Scottish Education and Evacuation.
Captain John McEwen (Berwickshire and Haddingtonshire)
That point will be noted. One of the other questions which the hon. Member brought up was the evacuation from Queensferry and Inver-keithing. Arrangements were first made for the evacuation of accompanied school children, and the numbers which have gone up to date are 106 from South Queensferry, 44 from North Queensferry and 55 from Inverkeithing. Subsequently, the question of evacuating free schoolchildren and mothers was raised, on 8th November. The Department had a meeting with the representatives of the sending and the appropriate receiving areas, namely, West Lothian and Fife. It was decided that the areas should find out how many sending areas were willing to send children under three years and how many mothers wanted to be evacuated with these young children. The point is that agreement cannot be given to the idea of the evacuation of mothers with school children. This was allowed in the original scheme, but it was one of the main difficulties of that scheme, as has been mentioned in this Debate. The numbers up-to-date who have registered for evacuation from South Queensferry are very small. They are 12 mothers and 25 school children. That is going back to the somewhat startling simile which the hon. Member produced about the evacuation of Sodom and Gomorrah, and one might say that they are similar at least in the smallness of the numbers.
I should like to deal with one of the main questions that has been raised, that of the reopening of schools. The opinion has been pretty generally expressed that hon. Members would like to see the schools reopened. My right hon. Friend in his opening remarks put the matter very clearly as to what was being done and as to the object aimed at by the Government in this regard. The object aimed at by the Government is to have the schools reopened at the earliest possible moment, but there are two provisions to be taken into account—the provision of adequate shelter where possible, and that the school should not be in a particularly dangerous area. That is the Government's policy, and it seemed to me that some hon. Members, in particular the hon. Member for Dumbartonshire (Mr. Cassells), were pressing at an open door when calling upon the Government to do what in fact they are doing extremely hard at the present time.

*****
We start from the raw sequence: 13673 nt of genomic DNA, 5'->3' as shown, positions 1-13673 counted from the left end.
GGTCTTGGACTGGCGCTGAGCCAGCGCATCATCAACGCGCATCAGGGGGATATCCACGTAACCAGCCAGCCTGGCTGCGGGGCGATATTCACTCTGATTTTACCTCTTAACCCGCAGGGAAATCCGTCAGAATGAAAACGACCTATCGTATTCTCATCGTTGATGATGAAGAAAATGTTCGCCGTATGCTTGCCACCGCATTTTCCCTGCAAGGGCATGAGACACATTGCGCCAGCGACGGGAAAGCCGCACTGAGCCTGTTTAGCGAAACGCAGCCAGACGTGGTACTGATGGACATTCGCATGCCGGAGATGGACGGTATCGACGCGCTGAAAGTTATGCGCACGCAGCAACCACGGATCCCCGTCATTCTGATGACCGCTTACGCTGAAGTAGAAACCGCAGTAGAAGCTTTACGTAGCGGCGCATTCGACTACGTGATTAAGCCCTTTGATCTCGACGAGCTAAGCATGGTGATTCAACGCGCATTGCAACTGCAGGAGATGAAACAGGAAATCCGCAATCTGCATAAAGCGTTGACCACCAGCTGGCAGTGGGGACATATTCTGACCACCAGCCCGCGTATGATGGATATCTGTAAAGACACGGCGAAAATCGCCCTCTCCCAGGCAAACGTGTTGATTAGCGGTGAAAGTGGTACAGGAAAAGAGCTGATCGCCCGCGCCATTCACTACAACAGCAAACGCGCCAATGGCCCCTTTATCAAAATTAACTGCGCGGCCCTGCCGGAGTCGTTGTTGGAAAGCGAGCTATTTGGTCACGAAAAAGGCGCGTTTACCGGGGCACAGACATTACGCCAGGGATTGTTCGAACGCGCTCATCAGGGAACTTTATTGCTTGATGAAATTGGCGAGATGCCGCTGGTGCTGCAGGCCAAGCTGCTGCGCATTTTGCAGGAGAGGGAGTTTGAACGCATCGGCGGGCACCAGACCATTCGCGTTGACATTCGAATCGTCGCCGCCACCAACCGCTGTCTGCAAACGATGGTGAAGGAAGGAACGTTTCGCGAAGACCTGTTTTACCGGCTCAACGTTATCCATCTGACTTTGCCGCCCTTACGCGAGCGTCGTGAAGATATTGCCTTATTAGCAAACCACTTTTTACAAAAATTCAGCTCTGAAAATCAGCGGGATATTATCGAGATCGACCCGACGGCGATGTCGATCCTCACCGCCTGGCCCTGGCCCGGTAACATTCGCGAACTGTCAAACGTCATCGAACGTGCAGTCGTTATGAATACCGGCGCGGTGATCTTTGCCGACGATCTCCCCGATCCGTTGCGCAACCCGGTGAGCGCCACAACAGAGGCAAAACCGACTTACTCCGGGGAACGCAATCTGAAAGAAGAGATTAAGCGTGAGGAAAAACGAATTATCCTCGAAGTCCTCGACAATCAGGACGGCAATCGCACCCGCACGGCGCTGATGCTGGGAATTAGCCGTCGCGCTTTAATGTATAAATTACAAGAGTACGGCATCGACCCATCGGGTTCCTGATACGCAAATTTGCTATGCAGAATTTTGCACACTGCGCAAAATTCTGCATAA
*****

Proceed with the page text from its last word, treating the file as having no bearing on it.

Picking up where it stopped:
The other point raised in that connection was the question whether the obligation should be placed on parents to send their children to school, or whether it should be left optional. I was somewhat surprised that many hon. Members on the opposite side of the House seemed to think that the obligation should not be laid upon the parents. On the contrary, it seems to me that it is the parent's responsibility. He is informed of the risk, and surely it is up to him to decide, as head of the family, whether the child should or should not go. It seems to me that it would be placing a great deal too much on the parent to tell him that he is forced to send his child to school in any case, whatever he might think the risks were.